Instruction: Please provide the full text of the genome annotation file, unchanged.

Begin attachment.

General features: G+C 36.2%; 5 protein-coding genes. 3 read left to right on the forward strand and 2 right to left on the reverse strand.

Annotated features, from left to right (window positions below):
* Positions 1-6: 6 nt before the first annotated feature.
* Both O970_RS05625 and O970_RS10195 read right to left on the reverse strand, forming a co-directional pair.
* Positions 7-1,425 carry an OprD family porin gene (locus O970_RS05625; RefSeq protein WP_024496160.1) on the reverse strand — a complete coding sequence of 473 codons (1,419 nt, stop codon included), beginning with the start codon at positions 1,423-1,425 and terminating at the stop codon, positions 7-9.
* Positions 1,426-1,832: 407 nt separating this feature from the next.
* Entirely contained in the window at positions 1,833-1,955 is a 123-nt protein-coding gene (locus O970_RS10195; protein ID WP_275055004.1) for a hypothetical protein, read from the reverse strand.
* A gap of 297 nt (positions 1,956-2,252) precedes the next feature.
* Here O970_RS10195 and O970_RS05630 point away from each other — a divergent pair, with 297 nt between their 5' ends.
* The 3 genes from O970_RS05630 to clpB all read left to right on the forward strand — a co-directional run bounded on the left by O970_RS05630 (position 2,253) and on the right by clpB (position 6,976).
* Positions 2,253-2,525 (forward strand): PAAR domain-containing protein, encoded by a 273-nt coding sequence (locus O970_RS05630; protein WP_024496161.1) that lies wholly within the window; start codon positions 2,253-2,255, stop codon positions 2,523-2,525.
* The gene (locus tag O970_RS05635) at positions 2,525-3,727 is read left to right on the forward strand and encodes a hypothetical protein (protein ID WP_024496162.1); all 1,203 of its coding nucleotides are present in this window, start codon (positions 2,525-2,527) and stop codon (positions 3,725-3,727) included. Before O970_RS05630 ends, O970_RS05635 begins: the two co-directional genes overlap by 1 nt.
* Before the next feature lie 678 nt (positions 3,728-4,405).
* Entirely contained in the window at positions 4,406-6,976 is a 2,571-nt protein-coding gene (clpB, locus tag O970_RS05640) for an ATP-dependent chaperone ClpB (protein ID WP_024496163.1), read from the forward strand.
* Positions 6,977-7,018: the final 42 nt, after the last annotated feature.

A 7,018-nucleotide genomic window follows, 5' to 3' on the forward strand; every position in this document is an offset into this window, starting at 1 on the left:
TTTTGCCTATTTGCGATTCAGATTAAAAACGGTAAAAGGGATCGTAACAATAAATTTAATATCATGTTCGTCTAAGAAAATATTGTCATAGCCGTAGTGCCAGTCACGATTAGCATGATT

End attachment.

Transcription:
General features: G+C 36.2%; 5 protein-coding genes. 3 read left to right on the forward strand and 2 right to left on the reverse strand.

Annotated features, from left to right (window positions below):
* Positions 1-6: 6 nt before the first annotated feature.
* Both O970_RS05625 and O970_RS10195 read right to left on the reverse strand, forming a co-directional pair.
* Positions 7-1,425 carry an OprD family porin gene (locus O970_RS05625; RefSeq protein WP_024496160.1) on the reverse strand — a complete coding sequence of 473 codons (1,419 nt, stop codon included), beginning with the start codon at positions 1,423-1,425 and terminating at the stop codon, positions 7-9.
* Positions 1,426-1,832: 407 nt separating this feature from the next.
* Entirely contained in the window at positions 1,833-1,955 is a 123-nt protein-coding gene (locus O970_RS10195; protein ID WP_275055004.1) for a hypothetical protein, read from the reverse strand.
* A gap of 297 nt (positions 1,956-2,252) precedes the next feature.
* Here O970_RS10195 and O970_RS05630 point away from each other — a divergent pair, with 297 nt between their 5' ends.
* The 3 genes from O970_RS05630 to clpB all read left to right on the forward strand — a co-directional run bounded on the left by O970_RS05630 (position 2,253) and on the right by clpB (position 6,976).
* Positions 2,253-2,525 (forward strand): PAAR domain-containing protein, encoded by a 273-nt coding sequence (locus O970_RS05630; protein WP_024496161.1) that lies wholly within the window; start codon positions 2,253-2,255, stop codon positions 2,523-2,525.
* The gene (locus tag O970_RS05635) at positions 2,525-3,727 is read left to right on the forward strand and encodes a hypothetical protein (protein ID WP_024496162.1); all 1,203 of its coding nucleotides are present in this window, start codon (positions 2,525-2,527) and stop codon (positions 3,725-3,727) included. Before O970_RS05630 ends, O970_RS05635 begins: the two co-directional genes overlap by 1 nt.
* Before the next feature lie 678 nt (positions 3,728-4,405).
* Entirely contained in the window at positions 4,406-6,976 is a 2,571-nt protein-coding gene (clpB, locus tag O970_RS05640) for an ATP-dependent chaperone ClpB (protein ID WP_024496163.1), read from the forward strand.
* Positions 6,977-7,018: the final 42 nt, after the last annotated feature.

A 7,018-nucleotide genomic window follows, 5' to 3' on the forward strand; every position in this document is an offset into this window, starting at 1 on the left:
TTTTGCCTATTTGCGATTCAGATTAAAAACGGTAAAAGGGATCGTAACAATAAATTTAATATCATGTTCGTCTAAGAAAATATTGTCATAGCCGTAGTGCCAGTCACGATTAGCATGATT